Tolstoy himself ubiquitously borrows metaphors from classical mechanics. His favorite metaphor for the interactions of administrative society and the bureaucratic army is the clock, the standard metaphor for the Newtonian universe. Elsewhere, Tolstoy refers to the vis inertiae of an army; he calls others “blind tools of the most melancholy law of necessity,” determined by “forces” working in history; and he wonders to what extent history is a “science” in search of its own laws, analogous to the “laws of Kepler and Newton.”
This might have been what Tolstoy meant by treating his novel as a “laboratory.” But at the same time, Tolstoy allows his characters, so to speak, to live independently of his personal whim. He observes them under the pressures of betrayal, love, grief, promotion, childbirth. Within this articulate web of mutual interactions, some characters become worse, while others experience unexpected bursts of joy, moments in which they feel a deep desire for the fullness of being. In other words, Tolstoy’s laboratory stages the world, but in doing so, he can’t help discovering, as if by accident, moments beyond the clock—what we might call “iconic moments.” Something outside of the web of time and space “accidentally” irrupts into the novel. Tolstoy seems as surprised at his “discovery” as we are, like a chemist who mixed chemicals at random until something turned purple or exploded.
There are many such unpredictable “iconic moments” throughout War and Peace, moments that make up the pulse of the book. Toward the end of the story, the once-young, dashing, impulsive, life-loving Nicholas Rostov inherits his ne’er-do-well father’s debts. For a moment, it would seem like the particles are going to continue along the predictable course: Nicholas, with resentment, settles down to a life of drudgery, as his father’s debt collectors swarm about him.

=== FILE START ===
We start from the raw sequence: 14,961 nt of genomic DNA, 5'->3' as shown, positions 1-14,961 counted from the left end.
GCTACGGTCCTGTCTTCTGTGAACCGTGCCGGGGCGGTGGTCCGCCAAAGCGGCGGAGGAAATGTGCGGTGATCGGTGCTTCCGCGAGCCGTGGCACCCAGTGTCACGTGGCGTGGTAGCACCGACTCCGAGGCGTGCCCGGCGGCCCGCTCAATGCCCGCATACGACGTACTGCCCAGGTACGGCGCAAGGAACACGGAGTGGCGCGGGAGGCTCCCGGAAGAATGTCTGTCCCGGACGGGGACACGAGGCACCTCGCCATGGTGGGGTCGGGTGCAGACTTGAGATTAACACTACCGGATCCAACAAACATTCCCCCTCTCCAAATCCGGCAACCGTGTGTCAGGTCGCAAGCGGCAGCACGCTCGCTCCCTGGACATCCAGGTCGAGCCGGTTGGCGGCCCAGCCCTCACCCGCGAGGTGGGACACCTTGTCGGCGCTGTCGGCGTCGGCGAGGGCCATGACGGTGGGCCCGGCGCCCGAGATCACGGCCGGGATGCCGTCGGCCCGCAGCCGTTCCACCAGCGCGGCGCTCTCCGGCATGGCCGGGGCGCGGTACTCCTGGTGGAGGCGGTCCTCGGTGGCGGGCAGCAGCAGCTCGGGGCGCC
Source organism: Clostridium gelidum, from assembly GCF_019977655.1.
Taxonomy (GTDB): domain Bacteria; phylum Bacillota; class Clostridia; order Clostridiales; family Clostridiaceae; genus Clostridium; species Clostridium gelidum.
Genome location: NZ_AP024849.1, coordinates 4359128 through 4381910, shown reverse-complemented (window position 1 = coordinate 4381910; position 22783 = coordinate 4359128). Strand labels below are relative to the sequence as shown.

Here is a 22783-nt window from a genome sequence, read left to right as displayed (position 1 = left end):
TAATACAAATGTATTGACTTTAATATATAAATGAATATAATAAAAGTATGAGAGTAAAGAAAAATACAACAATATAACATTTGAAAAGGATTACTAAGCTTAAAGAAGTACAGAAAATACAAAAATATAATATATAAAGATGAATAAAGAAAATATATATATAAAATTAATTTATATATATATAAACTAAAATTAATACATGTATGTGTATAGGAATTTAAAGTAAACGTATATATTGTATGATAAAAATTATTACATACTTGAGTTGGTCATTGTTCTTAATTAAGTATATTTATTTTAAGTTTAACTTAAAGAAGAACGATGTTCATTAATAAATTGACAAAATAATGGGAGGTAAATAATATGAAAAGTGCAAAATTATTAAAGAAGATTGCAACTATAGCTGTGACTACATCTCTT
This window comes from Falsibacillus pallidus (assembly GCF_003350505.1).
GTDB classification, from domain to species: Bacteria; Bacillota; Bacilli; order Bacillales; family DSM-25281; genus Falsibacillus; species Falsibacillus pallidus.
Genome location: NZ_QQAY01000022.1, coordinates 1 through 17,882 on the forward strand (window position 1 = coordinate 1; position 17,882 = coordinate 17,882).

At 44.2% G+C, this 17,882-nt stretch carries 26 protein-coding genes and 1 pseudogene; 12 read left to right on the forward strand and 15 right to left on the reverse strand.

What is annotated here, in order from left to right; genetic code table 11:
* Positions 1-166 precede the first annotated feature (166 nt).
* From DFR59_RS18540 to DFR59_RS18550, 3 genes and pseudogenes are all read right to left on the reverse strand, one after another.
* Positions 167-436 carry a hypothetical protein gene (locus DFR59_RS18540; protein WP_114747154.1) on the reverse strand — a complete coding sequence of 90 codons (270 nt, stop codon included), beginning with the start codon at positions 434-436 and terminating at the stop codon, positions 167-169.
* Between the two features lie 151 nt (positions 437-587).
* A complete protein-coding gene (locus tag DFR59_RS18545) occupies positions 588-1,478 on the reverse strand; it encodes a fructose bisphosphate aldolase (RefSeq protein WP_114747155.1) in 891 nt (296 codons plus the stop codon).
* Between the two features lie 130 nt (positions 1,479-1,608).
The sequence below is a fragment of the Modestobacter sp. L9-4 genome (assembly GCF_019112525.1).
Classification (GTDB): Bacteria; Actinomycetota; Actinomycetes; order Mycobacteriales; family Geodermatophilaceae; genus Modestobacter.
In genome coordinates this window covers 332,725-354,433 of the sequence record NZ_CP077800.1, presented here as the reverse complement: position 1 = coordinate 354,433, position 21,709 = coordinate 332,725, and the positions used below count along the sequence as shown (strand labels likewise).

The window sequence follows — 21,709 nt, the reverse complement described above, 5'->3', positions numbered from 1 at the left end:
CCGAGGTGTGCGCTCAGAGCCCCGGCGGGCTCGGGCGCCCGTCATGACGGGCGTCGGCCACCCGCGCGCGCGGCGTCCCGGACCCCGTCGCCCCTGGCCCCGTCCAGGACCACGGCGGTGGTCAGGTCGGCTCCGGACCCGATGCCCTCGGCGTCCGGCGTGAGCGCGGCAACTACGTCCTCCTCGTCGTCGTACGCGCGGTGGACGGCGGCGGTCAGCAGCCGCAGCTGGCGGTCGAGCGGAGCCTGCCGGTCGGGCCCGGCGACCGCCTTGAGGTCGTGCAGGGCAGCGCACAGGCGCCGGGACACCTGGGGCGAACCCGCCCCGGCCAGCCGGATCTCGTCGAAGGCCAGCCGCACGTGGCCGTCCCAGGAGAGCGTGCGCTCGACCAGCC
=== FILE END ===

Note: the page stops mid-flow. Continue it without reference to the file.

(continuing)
But then, something happens. Princess Mary, a woman Nicholas once loved, catches a glimpse of his “inner man”: “[Nicholas’s] face resumed its former stiff and cold expression. But the princess had caught a glimpse of the man she had known and loved, and it was to him that she now spoke.” She sees the real essence “behind” the face, as in a Russian icon. An iconic moment irrupts: “For a few seconds they gazed silently into one another’s eyes—and what had seemed impossible and remote suddenly became possible, inevitable, and very near.” Against all expectation, they get married.
Two enemies, who had prepared to kill one another in battle, accidentally lock eyes and hesitate; a father on his deathbed finally sees his daughter and asks forgiveness. These moments, when characters look “behind” the face and glimpse the immortal soul, break into the world of physics, disrupting the chain of causality that usually controls our affairs. We are not clocks, and the future is not set. War and Peace is iconic insofar as it allows us and its characters to peer beyond the machinations of modernity, to look at and be looked at by something magical—something eternal, beyond the Newtonian universe.
Jason M. Baxter teaches Great Books at Notre Dame and is a curriculum consultant for St. Thomas More Academy in South Bend, Indiana. He is the author, most recently, of The Medieval Mind of C. S. Lewis.